or on the Ben Franklin Bridge,

when you walk over and you can get that beautiful panorama

on the bridge itself, and finding those little areas,

that's always inspiring too.

- You have said that it's more important

to paint something that inspires you

rather than something you think will sell.

- Oh, so true.

So important.

Early in my career when I was doing a lot of shows

and trying to get my name out and trying

to just like establish myself as an artist, I would always

go into that space like, oh, I'm going to be showing here,

what can I find from this location to paint?

And it never seemed to work.

My heart was never necessarily in it.

And then I started leaning into more internal drives

for myself and finding like, oh, something about this house

in Strawberry Mansion is screaming at me,

even though it's just this rundown house on a corner

in a really dreary neighborhood

on a really dreary day,

but that's telling me to paint it.

So I'm just going to go into my gut and listen.

And it's always in those pieces that the magic

really comes to light for me.

- Your father was a carpenter, and I thought

this was a very interesting quote.

You said that "I learned to respect tools"

and that "I always felt confident

"that if I had the right tools and knew how to use them,

- "I could do anything." - Yeah.

The idea that I could do anything I wanted to do,

that was available to me, is definitely something

that I learned through my parents.

I mean, my dad was able to create using his tools.

And I saw, even though I never learned,

but she would take, like, old pantyhose

and put padding in it

and like create these really, really cool figures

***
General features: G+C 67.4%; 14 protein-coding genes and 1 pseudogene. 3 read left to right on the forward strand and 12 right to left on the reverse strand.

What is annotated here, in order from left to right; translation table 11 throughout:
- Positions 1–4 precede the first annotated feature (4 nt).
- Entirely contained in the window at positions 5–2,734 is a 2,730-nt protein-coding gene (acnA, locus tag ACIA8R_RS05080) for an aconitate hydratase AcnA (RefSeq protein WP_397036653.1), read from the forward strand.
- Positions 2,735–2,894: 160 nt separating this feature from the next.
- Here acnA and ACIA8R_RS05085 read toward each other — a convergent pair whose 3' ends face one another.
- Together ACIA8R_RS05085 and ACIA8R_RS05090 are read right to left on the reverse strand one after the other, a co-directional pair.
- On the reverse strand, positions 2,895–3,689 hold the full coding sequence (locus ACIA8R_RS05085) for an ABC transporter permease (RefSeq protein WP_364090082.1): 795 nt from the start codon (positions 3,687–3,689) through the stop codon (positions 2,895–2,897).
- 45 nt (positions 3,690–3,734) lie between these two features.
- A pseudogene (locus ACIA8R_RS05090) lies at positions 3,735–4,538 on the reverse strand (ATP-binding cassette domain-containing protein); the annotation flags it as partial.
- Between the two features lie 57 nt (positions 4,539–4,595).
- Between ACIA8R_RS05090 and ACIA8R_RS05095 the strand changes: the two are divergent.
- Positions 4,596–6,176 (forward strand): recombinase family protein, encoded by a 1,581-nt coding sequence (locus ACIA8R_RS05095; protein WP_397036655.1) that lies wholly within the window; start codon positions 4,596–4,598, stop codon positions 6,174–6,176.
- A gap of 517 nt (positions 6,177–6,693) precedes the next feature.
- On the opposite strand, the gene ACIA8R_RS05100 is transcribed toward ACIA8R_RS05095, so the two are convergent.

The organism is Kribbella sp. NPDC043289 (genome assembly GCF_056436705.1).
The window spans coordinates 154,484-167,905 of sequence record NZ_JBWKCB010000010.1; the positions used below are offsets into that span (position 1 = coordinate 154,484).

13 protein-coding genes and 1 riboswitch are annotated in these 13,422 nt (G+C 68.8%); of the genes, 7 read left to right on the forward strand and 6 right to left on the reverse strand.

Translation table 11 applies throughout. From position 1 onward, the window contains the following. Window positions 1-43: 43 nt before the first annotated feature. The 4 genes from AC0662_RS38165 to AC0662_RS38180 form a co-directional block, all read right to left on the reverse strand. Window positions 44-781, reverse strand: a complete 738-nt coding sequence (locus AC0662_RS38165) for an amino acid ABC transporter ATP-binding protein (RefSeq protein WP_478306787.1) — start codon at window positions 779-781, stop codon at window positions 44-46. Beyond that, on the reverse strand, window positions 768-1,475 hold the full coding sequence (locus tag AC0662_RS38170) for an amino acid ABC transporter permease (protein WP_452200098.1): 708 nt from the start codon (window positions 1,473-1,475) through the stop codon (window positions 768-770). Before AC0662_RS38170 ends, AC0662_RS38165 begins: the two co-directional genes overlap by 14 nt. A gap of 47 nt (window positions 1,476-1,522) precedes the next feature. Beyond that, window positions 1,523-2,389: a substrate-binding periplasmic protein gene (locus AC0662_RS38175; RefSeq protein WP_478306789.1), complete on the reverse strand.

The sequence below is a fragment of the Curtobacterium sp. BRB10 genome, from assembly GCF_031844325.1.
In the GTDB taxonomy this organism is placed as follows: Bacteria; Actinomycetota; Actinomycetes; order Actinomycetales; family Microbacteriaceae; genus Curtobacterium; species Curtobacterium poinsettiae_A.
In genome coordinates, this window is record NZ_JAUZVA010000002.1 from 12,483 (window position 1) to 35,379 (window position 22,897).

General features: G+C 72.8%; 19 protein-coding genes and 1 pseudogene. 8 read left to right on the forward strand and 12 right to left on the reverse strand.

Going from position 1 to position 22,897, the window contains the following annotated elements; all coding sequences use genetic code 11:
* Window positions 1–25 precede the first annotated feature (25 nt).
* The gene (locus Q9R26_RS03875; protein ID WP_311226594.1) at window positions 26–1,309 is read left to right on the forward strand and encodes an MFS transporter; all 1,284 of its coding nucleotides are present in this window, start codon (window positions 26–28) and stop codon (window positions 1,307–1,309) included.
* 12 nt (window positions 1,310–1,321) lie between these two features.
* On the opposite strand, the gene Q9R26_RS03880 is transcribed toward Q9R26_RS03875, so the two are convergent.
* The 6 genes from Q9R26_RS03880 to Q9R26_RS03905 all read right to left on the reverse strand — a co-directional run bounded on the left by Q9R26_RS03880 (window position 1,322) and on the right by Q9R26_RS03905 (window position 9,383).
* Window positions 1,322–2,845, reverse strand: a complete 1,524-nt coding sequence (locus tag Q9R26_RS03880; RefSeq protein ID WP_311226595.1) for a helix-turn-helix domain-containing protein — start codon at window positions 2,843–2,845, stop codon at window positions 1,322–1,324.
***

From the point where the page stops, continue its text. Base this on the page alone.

with just a little sewing machine

and leftover, like, paper clips in the house.

And watching her be able to create from just what's

around her was, I think, a lesson I took with me

throughout my life.

- Did you go to school for art?

I could art-wise, just never through a traditional program.

It took me a long time to even be able to say that out loud

without, like, feeling badly about it.

I just so wanted to be like, "Yes, I have my MFA

"from this fancy school somewhere,"

but it wasn't my path and

I for sure wouldn't be making the art I'm making now

had I done it any other way, so...

- What would you say to someone who is considering

a career as an artist?

- If it's in you to be an artist,

you gotta hold on to that belief as hard as you can

and just know that what you're doing

is so important, and to keep going no matter what.

And even if you end up having to sacrifice

some of your time creating to take care of yourself

and do other things, just know it never goes away

and you'll always be able to come back to it.

- Beautiful. Well, thank you so much for sharing your time